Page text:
Survey on campus sexual assault occurrence raises concerns, sparks conversation

Graphic by Meghan Joyce

CW: Mentions of sexual assault

Fifteen percent of undergraduate students reported experiencing incidents of sexual assault on-campus or off-campus at a school sponsored event, according to a 7C survey released this fall. An additional six percent of students suspected they had but were not sure, and more than half of undergraduate students reported experiencing brief nonverbal, verbal, or physical forms of unwanted sexual contact.

The survey, administered Spring 2018 in collaboration with the Title IX officers and presidents at each of the 7Cs, was adapted from the nationwide Higher Education Data Sharing (HEDS) Consortium. It had a 25 percent response rate across all the campuses. This team, along with student and faculty representation from each institution, continue working to evaluate the findings in presentations and discussions throughout the 5Cs.

According to the survey, students identifying as either “female” or “non-heterosexual” were most likely to experience unwanted physical, verbal, and nonverbal sexual harassment “often” or “very often.” These self-identified categories of students, as well as students who didn’t identify as male or female, were also least likely to report that they “feel safe on this campus.”

Students from Scripps College were most likely to report experiencing both incidents and attempts of sexual assault, according to Scripps College data. Only five percent of these were reportedly perpetrated by other Scripps students, compared to an average 50 percent of 5C incidents perpetrated by assailants from the survey respondent’s own school, according to the survey.

Gabriella Del Greco SC ’21 is a member of Scripps Advocates for Survivors of Sexual Assault and helps with the group’s outreach and overnight hotline.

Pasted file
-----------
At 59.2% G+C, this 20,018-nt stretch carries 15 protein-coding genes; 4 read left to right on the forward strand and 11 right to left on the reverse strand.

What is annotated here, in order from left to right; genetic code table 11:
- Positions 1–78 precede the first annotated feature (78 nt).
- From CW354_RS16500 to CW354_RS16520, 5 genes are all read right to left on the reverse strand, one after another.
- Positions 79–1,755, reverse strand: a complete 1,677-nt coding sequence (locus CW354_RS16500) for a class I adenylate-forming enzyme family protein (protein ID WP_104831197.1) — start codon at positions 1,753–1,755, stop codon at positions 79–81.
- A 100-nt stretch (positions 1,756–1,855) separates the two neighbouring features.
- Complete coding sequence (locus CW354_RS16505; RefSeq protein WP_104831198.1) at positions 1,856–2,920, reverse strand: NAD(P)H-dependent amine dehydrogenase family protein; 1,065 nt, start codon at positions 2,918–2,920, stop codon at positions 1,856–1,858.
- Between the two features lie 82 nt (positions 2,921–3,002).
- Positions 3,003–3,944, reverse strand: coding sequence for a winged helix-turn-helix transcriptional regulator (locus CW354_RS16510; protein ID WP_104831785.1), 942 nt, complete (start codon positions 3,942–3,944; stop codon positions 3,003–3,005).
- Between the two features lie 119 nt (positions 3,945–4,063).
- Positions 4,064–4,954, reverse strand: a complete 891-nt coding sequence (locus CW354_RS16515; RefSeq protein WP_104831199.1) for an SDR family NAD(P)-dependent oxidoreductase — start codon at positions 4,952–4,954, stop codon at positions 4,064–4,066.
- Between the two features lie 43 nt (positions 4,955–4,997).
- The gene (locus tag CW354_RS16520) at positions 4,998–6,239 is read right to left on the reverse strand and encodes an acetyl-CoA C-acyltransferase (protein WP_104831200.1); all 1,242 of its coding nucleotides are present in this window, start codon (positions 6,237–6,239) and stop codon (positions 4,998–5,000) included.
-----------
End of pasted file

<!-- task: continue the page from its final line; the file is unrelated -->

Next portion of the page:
“Generally, at least on Scripps campus, people are aware [of sexual misconduct], but generally Scripps students are not the ones perpetrating these crimes,” Del Greco said.

Del Greco said that cross-campus Title IX reporting can be much more complicated.

“Right now you have to go to the Title IX officer of the college of the person who’s being accused,” Del Greco said. “It’s very difficult because there’s so much coordination involved.”

Victoria Ashong PO ’20, a member of the Pomona College President’s Advisory Committee on Sexual Violence Intervention & Prevention, said that better-linked 5C Title IX policies are a work in progress.

“All the 5Cs have their own policies for training, reporting, and Title IX offices and director,” Ashong said. “We’re trying to clear things up structurally, making sure that there are clear networks and communication, and getting more cohesiveness within all the groups already doing great things.”

Sally Steffen, the Title IX Coordinator at Scripps College, wrote in an email to TSL that a major focus moving forward is continuing education to help students respond when friends disclose instances of sexual assault to them.

“It is noteworthy that 95 percent of Scripps [survey] respondents told someone; they disclosed to a friend, roommate, or romantic partner — in other words — to a peer,” Steffen wrote. “Research and experience show that people do heal from traumatic events but getting connected to the help they need is a very important step in this healing process.”